Business and Operations
Editor’s Letter: April 2011
By Laura Aiken
Each Bakers Journal looks at entrepreneurs at different business stages;
this issue offers two businesses from opposite ends of the spectrum.
Each Bakers Journal looks at entrepreneurs at different business stages; this issue offers two businesses from opposite ends of the spectrum. On one hand, we feature Première Moisson, which evolved from one location to 18-plus stores in Quebec with wholesale distribution to major grocery chains in its home province and Ontario. On the other, we have Bunner’s, which just opened last December with five staff. While these two baking companies are worlds apart in terms of their maturity, they share one very important asset: entrepreneurial spirit.
The renowned economist Frank H. Knight first published his well-known doctrine Risk, Uncertainty and Profit in 1921. The term “Knightian uncertainty” was coined from his work and means an immeasurable, incalculable risk. Business owners make business plans, but not always. Some try to measure as much risk as possible and some just walk in and wish themselves good luck. In the middle are probably the many: those who prepared but still like the thrill of chance too much to want to know everything. At the end of the day, there is always reality, a certain dose of Knightian uncertainty.
Often, entrepreneurs have phases of insular existence, when they are caught up in the day-to-day runway wearing 50 different hats. It’s sometimes lonely; it’s night sweats. It’s also big highs. It’s winning the gold medal more than once. It’s building something bigger than yourself. Growing a business has parallels to raising a family: although it’s fraught with inevitable frustrations, it offers fulfilment.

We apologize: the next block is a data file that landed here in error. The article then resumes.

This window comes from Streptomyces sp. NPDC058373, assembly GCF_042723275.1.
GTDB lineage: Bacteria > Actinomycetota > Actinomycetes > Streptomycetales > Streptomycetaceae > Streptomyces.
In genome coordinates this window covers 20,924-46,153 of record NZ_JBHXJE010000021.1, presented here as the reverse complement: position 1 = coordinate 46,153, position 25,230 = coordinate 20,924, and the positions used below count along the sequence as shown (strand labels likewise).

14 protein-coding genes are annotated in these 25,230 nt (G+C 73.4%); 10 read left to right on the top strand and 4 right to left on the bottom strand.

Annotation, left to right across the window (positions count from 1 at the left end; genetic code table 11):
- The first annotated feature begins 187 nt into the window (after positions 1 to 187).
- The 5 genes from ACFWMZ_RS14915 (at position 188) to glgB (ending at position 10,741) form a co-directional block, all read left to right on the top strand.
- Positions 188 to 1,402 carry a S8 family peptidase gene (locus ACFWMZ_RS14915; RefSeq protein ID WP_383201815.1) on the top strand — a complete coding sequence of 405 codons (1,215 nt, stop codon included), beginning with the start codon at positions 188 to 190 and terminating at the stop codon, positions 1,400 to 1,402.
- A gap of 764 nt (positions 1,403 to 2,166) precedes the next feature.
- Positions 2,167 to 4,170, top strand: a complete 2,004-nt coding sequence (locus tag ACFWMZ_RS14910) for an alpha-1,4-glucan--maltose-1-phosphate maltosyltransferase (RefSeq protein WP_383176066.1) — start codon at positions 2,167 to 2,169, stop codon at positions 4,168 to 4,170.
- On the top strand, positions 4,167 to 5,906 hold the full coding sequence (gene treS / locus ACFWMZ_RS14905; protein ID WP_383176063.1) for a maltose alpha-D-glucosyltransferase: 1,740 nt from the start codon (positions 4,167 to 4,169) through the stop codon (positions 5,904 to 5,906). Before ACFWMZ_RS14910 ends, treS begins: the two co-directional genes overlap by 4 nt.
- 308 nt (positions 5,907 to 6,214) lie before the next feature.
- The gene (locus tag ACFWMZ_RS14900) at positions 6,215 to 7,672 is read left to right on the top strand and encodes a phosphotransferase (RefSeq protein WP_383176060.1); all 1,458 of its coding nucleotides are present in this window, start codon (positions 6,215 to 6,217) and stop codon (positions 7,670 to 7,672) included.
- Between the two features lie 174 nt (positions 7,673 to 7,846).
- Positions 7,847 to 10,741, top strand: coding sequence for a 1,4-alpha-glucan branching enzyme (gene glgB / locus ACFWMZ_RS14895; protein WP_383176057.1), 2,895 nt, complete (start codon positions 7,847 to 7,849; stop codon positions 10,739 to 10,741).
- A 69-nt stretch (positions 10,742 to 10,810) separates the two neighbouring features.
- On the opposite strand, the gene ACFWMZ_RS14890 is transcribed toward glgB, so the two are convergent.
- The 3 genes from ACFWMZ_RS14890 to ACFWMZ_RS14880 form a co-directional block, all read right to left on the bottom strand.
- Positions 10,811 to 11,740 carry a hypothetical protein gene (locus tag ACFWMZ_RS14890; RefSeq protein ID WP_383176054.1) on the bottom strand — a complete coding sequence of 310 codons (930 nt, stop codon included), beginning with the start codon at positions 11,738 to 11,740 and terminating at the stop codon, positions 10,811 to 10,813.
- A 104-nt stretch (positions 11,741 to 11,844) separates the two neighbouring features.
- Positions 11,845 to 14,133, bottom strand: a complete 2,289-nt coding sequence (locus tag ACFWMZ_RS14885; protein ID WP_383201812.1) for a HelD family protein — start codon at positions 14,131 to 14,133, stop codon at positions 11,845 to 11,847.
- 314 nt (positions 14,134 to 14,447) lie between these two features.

Support systems are crucial to the well-being of entrepreneurs, as no man or woman is truly an island. Family and friends are, of course, wonderful, but the community of others who have shared business experiences is particularly important. One entrepreneur will often know just the right thing to say to another.
Trade shows are a great opportunity to find all sorts of support. This being our special show guide to The Baking Association of Canada’s Congress 2011 in Montreal, it seems fitting to consider how much can be gained by getting out of our daily existence and into the world of our industry. For me, it is always a chance to talk more with you, our readers. Nowhere do I find more of our readers in one place than at a trade show. After listening to seminars, networking and checking out products in their booths, I always leave for the day with a better big picture. Finding the big picture and developing the strategy to get there is what takes an infant business like Bunner’s to the maturity of Première Moisson. Attending your industry shows is an important part of that.
I hope to see some of you on May 1 or 2 in Montreal. Having had a taste of Montreal’s bakeries over the Christmas holidays, I have to say, I am looking forward to going back!